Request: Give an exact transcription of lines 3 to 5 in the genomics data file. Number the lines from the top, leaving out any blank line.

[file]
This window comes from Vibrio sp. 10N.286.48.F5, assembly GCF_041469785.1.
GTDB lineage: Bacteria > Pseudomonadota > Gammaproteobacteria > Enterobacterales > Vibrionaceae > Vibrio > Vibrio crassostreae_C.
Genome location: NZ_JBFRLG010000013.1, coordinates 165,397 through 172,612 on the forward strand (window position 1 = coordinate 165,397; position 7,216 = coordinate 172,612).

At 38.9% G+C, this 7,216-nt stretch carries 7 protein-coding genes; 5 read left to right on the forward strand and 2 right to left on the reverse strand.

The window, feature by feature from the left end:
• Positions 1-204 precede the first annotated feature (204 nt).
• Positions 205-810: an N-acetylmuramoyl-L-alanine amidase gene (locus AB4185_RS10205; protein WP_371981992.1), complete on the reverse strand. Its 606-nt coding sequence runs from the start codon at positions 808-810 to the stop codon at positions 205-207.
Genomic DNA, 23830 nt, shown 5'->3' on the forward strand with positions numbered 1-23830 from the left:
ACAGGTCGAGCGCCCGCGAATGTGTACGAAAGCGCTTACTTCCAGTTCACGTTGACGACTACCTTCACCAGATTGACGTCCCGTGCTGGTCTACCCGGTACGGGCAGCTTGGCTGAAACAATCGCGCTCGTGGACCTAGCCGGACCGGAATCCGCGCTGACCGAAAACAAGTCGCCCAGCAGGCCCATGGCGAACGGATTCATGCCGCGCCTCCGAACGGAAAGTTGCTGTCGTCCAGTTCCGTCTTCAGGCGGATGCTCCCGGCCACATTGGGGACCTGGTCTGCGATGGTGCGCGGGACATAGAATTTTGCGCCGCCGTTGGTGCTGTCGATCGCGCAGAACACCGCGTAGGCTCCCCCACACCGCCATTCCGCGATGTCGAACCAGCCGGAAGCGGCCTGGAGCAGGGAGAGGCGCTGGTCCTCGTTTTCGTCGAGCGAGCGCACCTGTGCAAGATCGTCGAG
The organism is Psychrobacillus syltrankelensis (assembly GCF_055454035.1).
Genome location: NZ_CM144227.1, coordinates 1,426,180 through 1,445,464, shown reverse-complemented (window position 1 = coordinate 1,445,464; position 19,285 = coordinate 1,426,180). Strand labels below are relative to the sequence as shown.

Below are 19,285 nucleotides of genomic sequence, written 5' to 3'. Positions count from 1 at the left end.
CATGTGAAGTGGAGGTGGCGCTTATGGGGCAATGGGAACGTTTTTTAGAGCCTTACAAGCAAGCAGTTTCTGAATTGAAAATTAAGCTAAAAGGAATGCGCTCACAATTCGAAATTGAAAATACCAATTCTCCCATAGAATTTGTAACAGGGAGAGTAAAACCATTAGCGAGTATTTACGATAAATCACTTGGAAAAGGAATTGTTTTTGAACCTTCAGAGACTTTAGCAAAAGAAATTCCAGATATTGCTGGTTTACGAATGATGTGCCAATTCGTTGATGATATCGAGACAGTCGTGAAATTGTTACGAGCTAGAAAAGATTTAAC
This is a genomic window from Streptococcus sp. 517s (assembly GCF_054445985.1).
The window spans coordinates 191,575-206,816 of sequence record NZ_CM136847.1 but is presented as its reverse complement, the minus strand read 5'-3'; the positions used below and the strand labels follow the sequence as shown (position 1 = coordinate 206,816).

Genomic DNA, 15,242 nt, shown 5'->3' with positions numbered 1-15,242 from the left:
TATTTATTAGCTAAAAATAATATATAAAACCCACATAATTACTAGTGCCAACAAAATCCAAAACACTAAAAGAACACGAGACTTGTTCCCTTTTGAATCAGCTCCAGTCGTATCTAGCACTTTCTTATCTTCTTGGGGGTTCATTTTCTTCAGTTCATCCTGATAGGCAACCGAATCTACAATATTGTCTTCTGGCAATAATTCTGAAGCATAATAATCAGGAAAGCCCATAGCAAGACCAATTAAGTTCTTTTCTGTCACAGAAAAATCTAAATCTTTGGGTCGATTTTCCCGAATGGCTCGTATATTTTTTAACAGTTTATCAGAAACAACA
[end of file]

Genome location: NZ_JBFRLG010000013.1, coordinates 165,397 through 172,612 on the forward strand (window position 1 = coordinate 165,397; position 7,216 = coordinate 172,612).

At 38.9% G+C, this 7,216-nt stretch carries 7 protein-coding genes; 5 read left to right on the forward strand and 2 right to left on the reverse strand.

The window, feature by feature from the left end: